BREAKING NEWS James Street homicide suspect turns himself in to police Full Story

Hamilton College switching to online education after spring break

After spring break, Hamilton College will be temporarily switching to online classes, according to President David Wippman.

Posted: Mar 12, 2020 6:10 PM

CLINTON, N.Y. – After spring break, Hamilton College will be temporarily switching to online classes, according to President David Wippman.

See his letter to the campus community below:

Dear Students, Faculty, Staff, and Parents,

As I noted in my message to our community yesterday, it might prove necessary to adjust our plans on short notice. I’m afraid I didn’t anticipate just how short. It is with enormous regret that I must inform you we will be shifting temporarily to online education immediately following spring break.

Specifically, remote instruction will begin Monday, March 30, and continue for at least two weeks. As we near mid-April, we will reassess whether it is possible to resume normal operations safely for the remainder of the semester.

We will be asking all students to return home this coming week. We understand that for some students, this may not be feasible, for a variety of reasons. The Dean of Students Office will work with those who may need to remain on campus or need other assistance. This message will be followed soon by more detailed information about the timeline for leaving residence halls and related issues.

I make this decision with great reluctance. I understand how precious the Hamilton residential experience is, and how much of the social, extracurricular, and cocurricular experience will be lost by moving to remote instruction. I have spoken with many of our students, especially our seniors, and I know how saddened they will be at the prospect of losing a substantial portion of their remaining time on campus.

Unfortunately, developments over the last 24 hours make this the only safe and responsible option. Those developments include:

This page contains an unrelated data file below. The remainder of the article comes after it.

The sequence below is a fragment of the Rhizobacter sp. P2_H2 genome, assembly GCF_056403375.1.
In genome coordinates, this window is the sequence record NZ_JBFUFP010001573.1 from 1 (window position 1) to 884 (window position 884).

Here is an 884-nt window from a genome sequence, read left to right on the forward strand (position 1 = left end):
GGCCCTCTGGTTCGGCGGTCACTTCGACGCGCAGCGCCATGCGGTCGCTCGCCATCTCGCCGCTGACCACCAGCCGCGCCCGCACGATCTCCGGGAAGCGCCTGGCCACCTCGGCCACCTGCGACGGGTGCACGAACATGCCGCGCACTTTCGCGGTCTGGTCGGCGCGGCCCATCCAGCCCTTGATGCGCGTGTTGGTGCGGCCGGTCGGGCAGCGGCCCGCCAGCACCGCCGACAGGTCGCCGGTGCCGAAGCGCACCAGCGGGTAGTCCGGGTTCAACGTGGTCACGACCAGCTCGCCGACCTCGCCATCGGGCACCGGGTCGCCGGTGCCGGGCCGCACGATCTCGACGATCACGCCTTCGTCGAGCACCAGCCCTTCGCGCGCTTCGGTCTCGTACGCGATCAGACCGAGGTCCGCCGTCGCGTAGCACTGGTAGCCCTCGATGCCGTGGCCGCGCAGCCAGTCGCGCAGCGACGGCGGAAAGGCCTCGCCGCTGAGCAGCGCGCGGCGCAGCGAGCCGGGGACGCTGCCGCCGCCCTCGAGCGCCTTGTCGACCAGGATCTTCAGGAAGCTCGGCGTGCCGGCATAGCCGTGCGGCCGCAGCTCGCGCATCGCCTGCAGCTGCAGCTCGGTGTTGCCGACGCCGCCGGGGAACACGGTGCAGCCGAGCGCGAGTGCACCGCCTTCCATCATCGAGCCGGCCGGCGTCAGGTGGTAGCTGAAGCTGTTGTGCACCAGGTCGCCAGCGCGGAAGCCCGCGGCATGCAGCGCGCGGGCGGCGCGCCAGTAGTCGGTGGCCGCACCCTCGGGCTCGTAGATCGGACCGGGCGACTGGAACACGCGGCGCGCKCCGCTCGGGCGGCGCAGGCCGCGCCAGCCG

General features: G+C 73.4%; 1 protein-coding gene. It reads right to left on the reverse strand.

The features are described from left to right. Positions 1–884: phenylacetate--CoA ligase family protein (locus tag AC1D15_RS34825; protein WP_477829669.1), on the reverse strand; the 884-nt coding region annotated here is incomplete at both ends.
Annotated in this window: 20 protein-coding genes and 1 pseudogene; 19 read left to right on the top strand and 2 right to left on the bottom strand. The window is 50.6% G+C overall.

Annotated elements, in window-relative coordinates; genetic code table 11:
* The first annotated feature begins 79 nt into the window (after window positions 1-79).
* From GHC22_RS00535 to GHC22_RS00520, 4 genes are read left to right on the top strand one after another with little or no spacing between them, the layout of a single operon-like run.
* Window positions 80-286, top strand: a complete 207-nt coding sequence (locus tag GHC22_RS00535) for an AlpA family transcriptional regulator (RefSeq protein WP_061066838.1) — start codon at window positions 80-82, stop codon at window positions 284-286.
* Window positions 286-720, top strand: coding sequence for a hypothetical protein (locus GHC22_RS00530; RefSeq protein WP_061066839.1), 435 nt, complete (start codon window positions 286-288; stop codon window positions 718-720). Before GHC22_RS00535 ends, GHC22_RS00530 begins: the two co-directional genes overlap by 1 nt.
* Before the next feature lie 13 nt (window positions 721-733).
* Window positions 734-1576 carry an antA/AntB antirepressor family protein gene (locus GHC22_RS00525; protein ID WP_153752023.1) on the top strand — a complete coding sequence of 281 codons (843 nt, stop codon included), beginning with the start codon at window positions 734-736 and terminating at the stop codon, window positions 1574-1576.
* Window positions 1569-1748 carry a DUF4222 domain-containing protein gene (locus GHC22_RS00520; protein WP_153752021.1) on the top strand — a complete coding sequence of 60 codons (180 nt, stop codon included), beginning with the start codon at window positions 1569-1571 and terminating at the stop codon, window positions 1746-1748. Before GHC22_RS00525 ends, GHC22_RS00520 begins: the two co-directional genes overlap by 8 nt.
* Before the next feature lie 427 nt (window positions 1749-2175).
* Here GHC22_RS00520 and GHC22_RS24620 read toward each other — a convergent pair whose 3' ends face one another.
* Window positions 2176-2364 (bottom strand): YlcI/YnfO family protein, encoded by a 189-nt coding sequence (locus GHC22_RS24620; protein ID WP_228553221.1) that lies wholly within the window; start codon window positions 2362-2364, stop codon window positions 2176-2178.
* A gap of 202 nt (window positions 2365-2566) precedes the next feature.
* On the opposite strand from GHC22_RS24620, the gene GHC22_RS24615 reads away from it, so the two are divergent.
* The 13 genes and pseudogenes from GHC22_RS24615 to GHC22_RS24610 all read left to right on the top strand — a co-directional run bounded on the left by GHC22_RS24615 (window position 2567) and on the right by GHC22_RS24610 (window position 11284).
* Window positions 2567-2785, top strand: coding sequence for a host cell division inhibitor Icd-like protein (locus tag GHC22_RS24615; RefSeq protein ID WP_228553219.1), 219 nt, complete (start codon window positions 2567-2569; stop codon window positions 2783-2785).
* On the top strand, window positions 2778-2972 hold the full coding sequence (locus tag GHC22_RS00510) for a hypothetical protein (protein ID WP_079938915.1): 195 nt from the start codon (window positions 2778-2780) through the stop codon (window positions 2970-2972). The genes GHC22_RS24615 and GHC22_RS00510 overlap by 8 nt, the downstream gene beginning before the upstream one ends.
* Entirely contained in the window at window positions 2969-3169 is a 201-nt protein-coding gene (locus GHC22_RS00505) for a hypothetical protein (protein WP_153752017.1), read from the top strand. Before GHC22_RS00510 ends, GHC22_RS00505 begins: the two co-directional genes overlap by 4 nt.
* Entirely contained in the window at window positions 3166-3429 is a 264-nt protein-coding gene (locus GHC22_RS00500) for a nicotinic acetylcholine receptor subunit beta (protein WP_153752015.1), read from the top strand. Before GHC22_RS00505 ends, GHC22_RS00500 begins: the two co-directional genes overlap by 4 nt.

• The World Health Organization declared that coronavirus has reached pandemic status.
  • Several additional states have declared a state of emergency.
  • Dr. Anthony Fauci, a member of the president’s coronavirus task force, noted in testimony yesterday that the worst is yet to come. 
  • New York’s Governor, Andrew Cuomo, indicated yesterday that he expects cases in New York to skyrocket and directed SUNY and CUNY schools to shift to online education.
  • President Trump decided to restrict travel from Europe for 30 days.
  • The Centers for Disease Control and Prevention have issued a Level 3 warning (avoid nonessential travel) for most of Europe, recommending that travelers avoid all nonessential travel to the specified countries.
  • A student in Hamilton’s program in Washington has been in contact with a coworker at the student’s internship placement who has tested positive for COVID-19. All of the students and the program director are in voluntary self-isolation, pending direction from the D.C. public health authorities.

In addition to moving to remote instruction for at least part of the semester, we will also shortly restrict gatherings to fewer than 50 people, restrict visitors to campus, ban all College-funded international travel, and prohibit all nonessential business travel by College employees.

We are taking these measures for multiple reasons.

First and foremost, we want to protect the health and safety of our students and the rest of our community. While students are generally among those least likely to experience serious effects from COVID-19, almost 20 percent of our community includes individuals who fall into one of the higher risk categories, including older individuals and those with significant underlying health issues.

Second, despite all our contingency planning, we face significant limitations in terms of our ability to manage an outbreak of COVID-19 on campus. Our quarantine space is limited and medical services in the region have inherent limitations.